While I firmly believe that online instruction can result in equivalent outcomes as face-to-face instruction, I think the pedagogy involved in teaching online is entirely different. Learning online tends to be more learner-centric and active than what takes place in a traditional classroom, which tends to be more faculty-driven where learners are passive recipients of the subject-matter-expert’s knowledge. In an online environment, instruction is often given asynchronously and impersonally. In this form of delivery, the instructor does not know immediately by non-verbal cues that his or her students’ are not “getting it”. Students need self-checks built into the learning environment to help them determine their own level of understanding so they can determine when they need to go over the material again or ask for assistance or clarification. Student motivation and self-regulation are essential ingredients to student success. Also critical is prompt and frequent instructor feedback. Because the instructor is not visible to the students, building an online presence meets an important part of the learners’ needs. Learners also need to participate in an online learning community with other members of their course. Establishing and setting the tone for this community is the responsibility of the instructor.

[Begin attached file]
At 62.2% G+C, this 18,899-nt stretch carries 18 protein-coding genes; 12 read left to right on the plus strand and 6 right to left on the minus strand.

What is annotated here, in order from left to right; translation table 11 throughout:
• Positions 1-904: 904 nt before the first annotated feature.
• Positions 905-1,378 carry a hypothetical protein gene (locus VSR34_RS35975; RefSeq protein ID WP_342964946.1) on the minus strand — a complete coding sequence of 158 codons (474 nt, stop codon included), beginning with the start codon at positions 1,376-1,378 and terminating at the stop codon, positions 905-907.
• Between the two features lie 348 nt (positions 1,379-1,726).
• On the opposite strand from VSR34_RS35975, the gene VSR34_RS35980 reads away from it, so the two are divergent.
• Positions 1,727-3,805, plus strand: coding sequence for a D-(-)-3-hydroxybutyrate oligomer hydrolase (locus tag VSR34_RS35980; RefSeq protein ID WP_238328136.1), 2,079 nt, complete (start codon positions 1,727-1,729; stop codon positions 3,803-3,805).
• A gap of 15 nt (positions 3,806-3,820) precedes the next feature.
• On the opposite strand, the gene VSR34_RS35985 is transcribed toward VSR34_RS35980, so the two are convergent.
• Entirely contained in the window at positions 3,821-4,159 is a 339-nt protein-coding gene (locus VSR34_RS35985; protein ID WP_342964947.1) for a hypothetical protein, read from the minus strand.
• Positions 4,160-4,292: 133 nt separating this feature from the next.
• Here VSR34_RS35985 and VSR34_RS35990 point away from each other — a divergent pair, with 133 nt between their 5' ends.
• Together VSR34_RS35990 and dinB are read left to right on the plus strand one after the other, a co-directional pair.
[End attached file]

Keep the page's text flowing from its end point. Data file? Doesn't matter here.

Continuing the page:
The role of the online instructor is typically changed. While in a traditional classroom, the instructor may be the key source of information and may spend the majority of his or her time delivering lectures or speaking individually with students, in an online environment, the students are acquiring much of the knowledge on their own from outside sources. The role of the instructor therefore is changed to that of a facilitator of knowledge; one who uses his or her expertise to guide the student to the sources of the knowledge, helps to correct misunderstandings, helps the student make connections to prior knowledge, and engages the student in discussion with his or her peers to facilitate social learning opportunities.
When I met with my teammate to design our instruction, both of us agreed that this was the case. However, rather than influence our online design, our knowledge of online design impacted our face-to-face design. Our topic lent itself to a student-led constructivist approach to design even in the traditional classroom, so we used a face-to-face design that ended up looking very similar to our online design just because we covered our face-to-face instruction using a non-traditional format. The classroom design was very active, hands-on, and collaborative. The online design was the same. I think the reason we both approached our traditional instruction this way is that both of us design online instruction by trade. We are accustomed to determining the best way to find a student-centered, active, hands-on, constructivist approach to online course design. As neither of us design for the traditional classroom very often (unless you count faculty professional development), this design felt more appropriate than a lecture.